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Scalability Testing

We are going to look at scalability testing in this Blog Post. On paper scalability testing is simple because all you are doing is increasing the load, but there are some common pitfalls that can be easily avoided. So you need to really understand what you are trying to achieve before you start.

Basic Principles

Let’s start with the basic principles: A scalability test is the process of systematically increasing load on your application under test until

  • You reach your goal in terms of desired load,
  • The system starts to become unresponsive.

If you want to get a clear picture of whether your application does scale then it is important to run your scalability test on an environment that is consistent with production, or how you expect production to be.

Clearly one of the objectives of a scalability test is to size the environment so you must also have the flexibility to increase the resources in the environment in which you are running this test.

Chaotic Performance Tests with JMeter

Building performance tests that conform to a very specific level of load and concurrency is a standard approach to performance testing.

You determine your peak levels of load and concurrency, and you build a test that meets this.

You build soak test and scalability tests that conform to pre-determined levels of load and concurrency, and you execute these alongside the other scenarios you build to meet your performance requirements.

This is the correct approach and conforms to most organisations approach to performance testing and something you should always do; but in addition its also a good idea to build performance tests that change on each execution and put your application under a random ever changing load profile as it is not uncommon for application usage to change when new features are added or if migrating to a new solution therefore randomising your performance testing can provide you useful information on how your application will react to conditions that do not conform to your standard approach.

This blog post will look at how you can make your JMeter tests more chaotic using a variety of samplers, timers and a beanshell server.

Performance Testing GraphQL with JMeter

In this Blog Post we are going to look at the GraphQL HTTP Request sampler and look at how GraphQL requests can also be made using a HTTP Request sampler in case you are for some reason restricted to an earlier version of JMeter (the sampler was only introduced in JMeter 5.4).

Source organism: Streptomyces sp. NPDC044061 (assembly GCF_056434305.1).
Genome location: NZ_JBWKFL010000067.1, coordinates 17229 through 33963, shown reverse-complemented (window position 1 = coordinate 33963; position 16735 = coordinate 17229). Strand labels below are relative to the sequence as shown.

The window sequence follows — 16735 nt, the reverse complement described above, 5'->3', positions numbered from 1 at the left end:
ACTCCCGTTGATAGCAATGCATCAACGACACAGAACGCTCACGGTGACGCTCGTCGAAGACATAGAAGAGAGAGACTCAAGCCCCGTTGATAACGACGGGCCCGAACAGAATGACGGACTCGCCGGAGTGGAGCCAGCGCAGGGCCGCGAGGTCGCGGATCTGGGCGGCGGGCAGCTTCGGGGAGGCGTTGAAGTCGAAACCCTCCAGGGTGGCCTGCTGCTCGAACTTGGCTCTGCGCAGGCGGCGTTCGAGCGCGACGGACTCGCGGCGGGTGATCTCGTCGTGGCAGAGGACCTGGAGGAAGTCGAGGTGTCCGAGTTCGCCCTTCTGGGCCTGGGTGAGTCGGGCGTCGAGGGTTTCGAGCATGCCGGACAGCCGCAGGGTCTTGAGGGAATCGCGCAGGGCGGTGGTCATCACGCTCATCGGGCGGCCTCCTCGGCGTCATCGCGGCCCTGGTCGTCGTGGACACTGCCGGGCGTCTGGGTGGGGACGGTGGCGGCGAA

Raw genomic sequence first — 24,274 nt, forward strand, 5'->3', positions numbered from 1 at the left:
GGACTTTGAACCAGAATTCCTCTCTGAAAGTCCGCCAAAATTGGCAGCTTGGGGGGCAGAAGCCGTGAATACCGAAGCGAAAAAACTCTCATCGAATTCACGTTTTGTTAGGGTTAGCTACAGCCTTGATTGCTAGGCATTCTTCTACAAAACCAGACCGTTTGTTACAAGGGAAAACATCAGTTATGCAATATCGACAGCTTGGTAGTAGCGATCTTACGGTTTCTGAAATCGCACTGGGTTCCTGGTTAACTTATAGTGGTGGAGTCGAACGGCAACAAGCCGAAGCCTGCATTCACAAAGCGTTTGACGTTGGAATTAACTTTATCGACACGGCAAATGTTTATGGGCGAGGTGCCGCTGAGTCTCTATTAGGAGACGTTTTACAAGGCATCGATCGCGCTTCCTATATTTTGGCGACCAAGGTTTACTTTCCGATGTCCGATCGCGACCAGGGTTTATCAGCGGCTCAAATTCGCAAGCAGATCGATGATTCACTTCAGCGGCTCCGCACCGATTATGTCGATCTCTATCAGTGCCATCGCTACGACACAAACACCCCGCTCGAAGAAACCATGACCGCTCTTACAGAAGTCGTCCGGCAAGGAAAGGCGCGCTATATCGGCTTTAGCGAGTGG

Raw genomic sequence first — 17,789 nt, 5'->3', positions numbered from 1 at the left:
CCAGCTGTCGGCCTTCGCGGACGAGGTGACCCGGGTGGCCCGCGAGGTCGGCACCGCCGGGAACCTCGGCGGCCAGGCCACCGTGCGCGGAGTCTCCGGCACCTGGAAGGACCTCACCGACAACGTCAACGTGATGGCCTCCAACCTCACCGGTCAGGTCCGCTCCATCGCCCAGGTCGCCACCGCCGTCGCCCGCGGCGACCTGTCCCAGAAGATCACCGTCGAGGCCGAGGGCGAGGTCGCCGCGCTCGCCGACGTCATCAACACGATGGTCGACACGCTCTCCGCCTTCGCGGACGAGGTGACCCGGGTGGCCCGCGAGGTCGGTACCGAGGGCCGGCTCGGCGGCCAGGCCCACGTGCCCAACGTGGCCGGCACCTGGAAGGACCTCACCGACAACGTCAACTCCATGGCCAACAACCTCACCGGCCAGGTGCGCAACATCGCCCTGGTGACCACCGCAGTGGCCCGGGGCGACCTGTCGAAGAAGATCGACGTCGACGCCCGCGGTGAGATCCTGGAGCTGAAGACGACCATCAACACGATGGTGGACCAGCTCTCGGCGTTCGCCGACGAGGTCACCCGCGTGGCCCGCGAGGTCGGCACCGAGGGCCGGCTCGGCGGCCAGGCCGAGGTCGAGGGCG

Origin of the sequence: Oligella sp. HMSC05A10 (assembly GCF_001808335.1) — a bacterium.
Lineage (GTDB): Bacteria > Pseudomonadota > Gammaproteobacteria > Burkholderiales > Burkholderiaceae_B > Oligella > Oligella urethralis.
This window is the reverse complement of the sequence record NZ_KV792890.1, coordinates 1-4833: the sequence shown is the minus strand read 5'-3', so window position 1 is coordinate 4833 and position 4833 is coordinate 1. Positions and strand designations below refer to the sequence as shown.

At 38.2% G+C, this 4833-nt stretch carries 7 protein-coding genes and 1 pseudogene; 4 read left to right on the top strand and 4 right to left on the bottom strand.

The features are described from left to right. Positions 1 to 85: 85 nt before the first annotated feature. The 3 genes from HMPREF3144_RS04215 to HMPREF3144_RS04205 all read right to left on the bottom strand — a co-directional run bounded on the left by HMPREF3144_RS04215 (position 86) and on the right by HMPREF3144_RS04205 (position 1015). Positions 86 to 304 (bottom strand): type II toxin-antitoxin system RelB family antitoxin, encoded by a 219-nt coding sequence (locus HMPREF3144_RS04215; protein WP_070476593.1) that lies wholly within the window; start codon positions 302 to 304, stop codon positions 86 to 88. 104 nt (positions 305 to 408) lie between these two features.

We will also look at some of the principles of GraphQL.

If your application under test comprises of a GraphQL service, you are going to have to understand how to test it and some of the performance considerations that surround performance testing of GraphQL.

JMeter HTTP Request Sampler

There are many samplers that JMeter provides but I am willing to bet that the HTTP Request samplers is the most frequently used and, in this Blog Post, we are going to look at how this works and how it can be configured.

HTTP Request

Before we look at the sampler lets look at the option available to us in the HTTP Request drop down, while you probably don’t need to understand these in order to test you application using JMeter it can be useful.

These request methods indicate the action to be taken on the resource specified in the Web Server section of the sampler and are sometimes referred to as HTTP verbs, these are defined by The World Wide Web Consortium (W3C). W3C is the main international standards organisation for the World Wide Web.

There are 5 main methods used in modern API’s these are:

Method Description
GET The GET method requests a representation of the specified resource. Requests using GET should only retrieve data.
PATCH The PATCH method is used to apply partial modifications to a resource.
POST The POST method is used to submit an entity to the specified resource, often causing a change in state or side effects on the server.
PUT The PUT method replaces all current representations of the target resource with the request payload.
DELETE The DELETE method deletes the specified resource.

Performance Testing Web Sockets with JMeter

In this post we are going to look at WebSockets, specifically how JMeter can be used to test them.

Web Sockets are not supported natively by JMeter but there are a couple of Plugins that you can use that work very nicely.

One of them is called JMeter WebSocket Sampler by Maciej Zaleski and information on the library can be found here.

The second and the one we will use for our post is also called JMeter WebSocket Sampler and is by Peter Doornbosch, more information on this Plugin can be found here.